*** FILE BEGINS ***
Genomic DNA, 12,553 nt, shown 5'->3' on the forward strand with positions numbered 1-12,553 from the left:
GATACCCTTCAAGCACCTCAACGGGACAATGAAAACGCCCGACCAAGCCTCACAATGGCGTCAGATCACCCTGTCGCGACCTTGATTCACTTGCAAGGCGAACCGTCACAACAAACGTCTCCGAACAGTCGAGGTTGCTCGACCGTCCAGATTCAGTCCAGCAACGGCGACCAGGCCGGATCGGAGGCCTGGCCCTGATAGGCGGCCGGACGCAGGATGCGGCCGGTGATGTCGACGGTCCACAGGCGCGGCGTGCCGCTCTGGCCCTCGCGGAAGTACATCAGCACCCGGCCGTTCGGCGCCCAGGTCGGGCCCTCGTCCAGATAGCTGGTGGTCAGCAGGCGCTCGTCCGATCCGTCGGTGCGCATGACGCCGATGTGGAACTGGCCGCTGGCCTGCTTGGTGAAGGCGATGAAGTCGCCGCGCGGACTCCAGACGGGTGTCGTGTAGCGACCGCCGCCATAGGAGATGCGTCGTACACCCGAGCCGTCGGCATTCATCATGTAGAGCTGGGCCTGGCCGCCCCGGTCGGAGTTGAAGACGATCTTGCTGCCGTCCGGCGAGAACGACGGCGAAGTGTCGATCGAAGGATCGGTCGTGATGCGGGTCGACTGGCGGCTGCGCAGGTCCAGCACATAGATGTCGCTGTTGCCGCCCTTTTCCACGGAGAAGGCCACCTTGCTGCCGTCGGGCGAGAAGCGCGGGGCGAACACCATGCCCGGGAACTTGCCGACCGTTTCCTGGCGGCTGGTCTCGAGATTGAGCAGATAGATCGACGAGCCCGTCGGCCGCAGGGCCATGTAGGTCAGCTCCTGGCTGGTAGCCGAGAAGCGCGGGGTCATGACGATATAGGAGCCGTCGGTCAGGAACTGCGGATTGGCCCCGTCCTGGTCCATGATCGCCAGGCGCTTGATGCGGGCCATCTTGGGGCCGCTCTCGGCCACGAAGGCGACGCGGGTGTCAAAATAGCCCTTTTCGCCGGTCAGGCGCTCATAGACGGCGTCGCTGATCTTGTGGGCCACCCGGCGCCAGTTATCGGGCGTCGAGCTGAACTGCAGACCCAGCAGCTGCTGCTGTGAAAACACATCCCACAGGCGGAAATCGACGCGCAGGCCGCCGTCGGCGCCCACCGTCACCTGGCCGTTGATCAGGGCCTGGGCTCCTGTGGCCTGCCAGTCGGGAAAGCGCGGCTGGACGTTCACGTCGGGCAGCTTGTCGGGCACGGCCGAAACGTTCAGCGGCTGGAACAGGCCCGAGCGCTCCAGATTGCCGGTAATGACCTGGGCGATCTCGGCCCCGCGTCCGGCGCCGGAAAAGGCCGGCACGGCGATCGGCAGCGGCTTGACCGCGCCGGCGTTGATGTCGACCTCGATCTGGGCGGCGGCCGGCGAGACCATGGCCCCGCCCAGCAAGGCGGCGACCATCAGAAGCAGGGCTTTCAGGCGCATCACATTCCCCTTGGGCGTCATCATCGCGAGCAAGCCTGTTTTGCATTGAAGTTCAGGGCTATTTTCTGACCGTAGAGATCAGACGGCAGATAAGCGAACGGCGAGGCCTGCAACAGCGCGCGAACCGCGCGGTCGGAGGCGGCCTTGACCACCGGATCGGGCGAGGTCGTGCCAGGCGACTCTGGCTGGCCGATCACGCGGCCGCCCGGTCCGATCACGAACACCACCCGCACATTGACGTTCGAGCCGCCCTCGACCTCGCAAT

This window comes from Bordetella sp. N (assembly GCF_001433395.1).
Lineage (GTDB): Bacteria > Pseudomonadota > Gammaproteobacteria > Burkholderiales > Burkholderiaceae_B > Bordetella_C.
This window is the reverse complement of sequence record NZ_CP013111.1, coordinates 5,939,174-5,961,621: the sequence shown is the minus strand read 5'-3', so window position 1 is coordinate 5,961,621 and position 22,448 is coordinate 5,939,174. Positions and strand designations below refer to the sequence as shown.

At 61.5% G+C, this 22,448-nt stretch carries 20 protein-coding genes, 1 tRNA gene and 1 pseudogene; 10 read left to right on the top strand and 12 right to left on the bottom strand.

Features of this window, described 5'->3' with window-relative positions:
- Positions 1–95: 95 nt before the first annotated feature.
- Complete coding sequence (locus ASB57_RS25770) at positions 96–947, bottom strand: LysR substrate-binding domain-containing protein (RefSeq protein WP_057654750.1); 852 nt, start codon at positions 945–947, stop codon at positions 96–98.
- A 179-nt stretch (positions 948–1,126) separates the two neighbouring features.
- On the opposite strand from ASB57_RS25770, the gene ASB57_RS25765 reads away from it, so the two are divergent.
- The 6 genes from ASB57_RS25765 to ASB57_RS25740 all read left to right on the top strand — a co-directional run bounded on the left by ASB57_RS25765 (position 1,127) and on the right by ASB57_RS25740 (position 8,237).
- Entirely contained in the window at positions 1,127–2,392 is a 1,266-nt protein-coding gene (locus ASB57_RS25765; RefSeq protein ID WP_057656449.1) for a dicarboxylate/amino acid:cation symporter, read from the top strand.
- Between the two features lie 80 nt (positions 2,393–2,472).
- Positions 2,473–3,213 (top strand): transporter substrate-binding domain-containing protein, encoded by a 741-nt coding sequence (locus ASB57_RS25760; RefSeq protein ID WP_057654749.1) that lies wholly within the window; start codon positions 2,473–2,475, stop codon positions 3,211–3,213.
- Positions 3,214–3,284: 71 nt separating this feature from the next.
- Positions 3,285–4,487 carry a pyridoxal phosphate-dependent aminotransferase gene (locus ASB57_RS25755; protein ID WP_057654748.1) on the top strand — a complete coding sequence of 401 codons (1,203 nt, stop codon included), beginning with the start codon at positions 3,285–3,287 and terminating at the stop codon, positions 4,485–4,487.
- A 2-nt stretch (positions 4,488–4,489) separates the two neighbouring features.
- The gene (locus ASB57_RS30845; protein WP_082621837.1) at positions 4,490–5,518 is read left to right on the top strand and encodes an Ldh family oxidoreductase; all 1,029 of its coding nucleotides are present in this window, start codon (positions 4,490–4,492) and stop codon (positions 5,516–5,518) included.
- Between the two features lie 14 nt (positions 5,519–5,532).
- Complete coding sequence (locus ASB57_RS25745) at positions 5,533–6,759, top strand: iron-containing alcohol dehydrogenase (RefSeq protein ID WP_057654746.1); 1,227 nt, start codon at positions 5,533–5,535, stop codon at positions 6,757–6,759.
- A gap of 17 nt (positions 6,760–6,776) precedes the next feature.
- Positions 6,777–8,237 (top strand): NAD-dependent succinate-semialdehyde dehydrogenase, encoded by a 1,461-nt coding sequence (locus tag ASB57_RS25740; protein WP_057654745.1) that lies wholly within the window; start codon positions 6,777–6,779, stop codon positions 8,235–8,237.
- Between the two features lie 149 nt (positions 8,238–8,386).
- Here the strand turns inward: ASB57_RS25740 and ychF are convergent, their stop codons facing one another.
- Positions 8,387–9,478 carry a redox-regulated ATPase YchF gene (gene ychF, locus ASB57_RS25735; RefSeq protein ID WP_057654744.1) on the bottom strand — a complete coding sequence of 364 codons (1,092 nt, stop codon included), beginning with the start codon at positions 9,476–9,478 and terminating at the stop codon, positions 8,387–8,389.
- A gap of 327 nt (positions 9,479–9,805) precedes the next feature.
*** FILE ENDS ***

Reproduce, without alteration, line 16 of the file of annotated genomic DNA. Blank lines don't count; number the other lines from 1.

- Positions 3,214–3,284: 71 nt separating this feature from the next.